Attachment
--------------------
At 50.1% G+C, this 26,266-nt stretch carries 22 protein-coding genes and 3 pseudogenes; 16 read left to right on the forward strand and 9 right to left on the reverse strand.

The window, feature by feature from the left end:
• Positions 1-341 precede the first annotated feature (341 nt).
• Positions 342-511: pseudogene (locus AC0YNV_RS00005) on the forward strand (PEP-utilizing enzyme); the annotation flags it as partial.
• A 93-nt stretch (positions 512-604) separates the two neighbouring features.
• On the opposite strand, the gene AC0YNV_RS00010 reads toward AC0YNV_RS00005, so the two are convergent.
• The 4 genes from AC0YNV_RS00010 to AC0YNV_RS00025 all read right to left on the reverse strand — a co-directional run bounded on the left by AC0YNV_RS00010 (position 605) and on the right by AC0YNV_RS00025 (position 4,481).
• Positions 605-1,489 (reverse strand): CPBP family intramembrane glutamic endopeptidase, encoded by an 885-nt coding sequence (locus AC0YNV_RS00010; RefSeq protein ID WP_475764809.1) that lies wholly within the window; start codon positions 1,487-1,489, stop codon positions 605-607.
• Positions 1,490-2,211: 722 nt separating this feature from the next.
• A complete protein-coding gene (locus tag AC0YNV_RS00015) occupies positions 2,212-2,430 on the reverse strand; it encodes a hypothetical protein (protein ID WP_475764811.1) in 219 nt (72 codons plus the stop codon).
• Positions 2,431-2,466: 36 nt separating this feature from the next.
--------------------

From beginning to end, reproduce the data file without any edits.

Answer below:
At 50.1% G+C, this 26,266-nt stretch carries 22 protein-coding genes and 3 pseudogenes; 16 read left to right on the forward strand and 9 right to left on the reverse strand.

The window, feature by feature from the left end:
• Positions 1-341 precede the first annotated feature (341 nt).
• Positions 342-511: pseudogene (locus AC0YNV_RS00005) on the forward strand (PEP-utilizing enzyme); the annotation flags it as partial.
• A 93-nt stretch (positions 512-604) separates the two neighbouring features.
• On the opposite strand, the gene AC0YNV_RS00010 reads toward AC0YNV_RS00005, so the two are convergent.
• The 4 genes from AC0YNV_RS00010 to AC0YNV_RS00025 all read right to left on the reverse strand — a co-directional run bounded on the left by AC0YNV_RS00010 (position 605) and on the right by AC0YNV_RS00025 (position 4,481).
• Positions 605-1,489 (reverse strand): CPBP family intramembrane glutamic endopeptidase, encoded by an 885-nt coding sequence (locus AC0YNV_RS00010; RefSeq protein ID WP_475764809.1) that lies wholly within the window; start codon positions 1,487-1,489, stop codon positions 605-607.
• Positions 1,490-2,211: 722 nt separating this feature from the next.
• A complete protein-coding gene (locus tag AC0YNV_RS00015) occupies positions 2,212-2,430 on the reverse strand; it encodes a hypothetical protein (protein ID WP_475764811.1) in 219 nt (72 codons plus the stop codon).
• Positions 2,431-2,466: 36 nt separating this feature from the next.